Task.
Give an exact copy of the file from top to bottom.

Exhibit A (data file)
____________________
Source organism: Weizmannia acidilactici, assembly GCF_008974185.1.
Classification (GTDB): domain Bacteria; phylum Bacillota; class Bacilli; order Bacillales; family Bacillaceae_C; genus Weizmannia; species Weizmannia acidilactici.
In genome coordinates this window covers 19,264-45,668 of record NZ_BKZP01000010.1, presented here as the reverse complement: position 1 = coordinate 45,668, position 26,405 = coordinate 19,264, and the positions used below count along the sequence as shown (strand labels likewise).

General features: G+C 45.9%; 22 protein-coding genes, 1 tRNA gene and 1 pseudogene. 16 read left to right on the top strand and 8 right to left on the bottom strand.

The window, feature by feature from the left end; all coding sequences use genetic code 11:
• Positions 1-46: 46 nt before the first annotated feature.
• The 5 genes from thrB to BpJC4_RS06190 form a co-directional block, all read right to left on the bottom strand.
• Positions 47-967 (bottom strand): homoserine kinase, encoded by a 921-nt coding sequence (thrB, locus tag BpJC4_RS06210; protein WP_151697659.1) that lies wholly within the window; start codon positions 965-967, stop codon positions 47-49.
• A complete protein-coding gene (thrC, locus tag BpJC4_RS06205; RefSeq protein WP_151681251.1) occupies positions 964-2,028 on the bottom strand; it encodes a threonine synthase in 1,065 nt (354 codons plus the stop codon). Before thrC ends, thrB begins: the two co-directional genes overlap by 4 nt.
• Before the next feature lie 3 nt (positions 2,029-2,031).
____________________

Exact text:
Source organism: Weizmannia acidilactici, assembly GCF_008974185.1.
Classification (GTDB): domain Bacteria; phylum Bacillota; class Bacilli; order Bacillales; family Bacillaceae_C; genus Weizmannia; species Weizmannia acidilactici.
In genome coordinates this window covers 19,264-45,668 of record NZ_BKZP01000010.1, presented here as the reverse complement: position 1 = coordinate 45,668, position 26,405 = coordinate 19,264, and the positions used below count along the sequence as shown (strand labels likewise).

General features: G+C 45.9%; 22 protein-coding genes, 1 tRNA gene and 1 pseudogene. 16 read left to right on the top strand and 8 right to left on the bottom strand.

The window, feature by feature from the left end; all coding sequences use genetic code 11:
• Positions 1-46: 46 nt before the first annotated feature.
• The 5 genes from thrB to BpJC4_RS06190 form a co-directional block, all read right to left on the bottom strand.
• Positions 47-967 (bottom strand): homoserine kinase, encoded by a 921-nt coding sequence (thrB, locus tag BpJC4_RS06210; protein WP_151697659.1) that lies wholly within the window; start codon positions 965-967, stop codon positions 47-49.
• A complete protein-coding gene (thrC, locus tag BpJC4_RS06205; RefSeq protein WP_151681251.1) occupies positions 964-2,028 on the bottom strand; it encodes a threonine synthase in 1,065 nt (354 codons plus the stop codon). Before thrC ends, thrB begins: the two co-directional genes overlap by 4 nt.
• Before the next feature lie 3 nt (positions 2,029-2,031).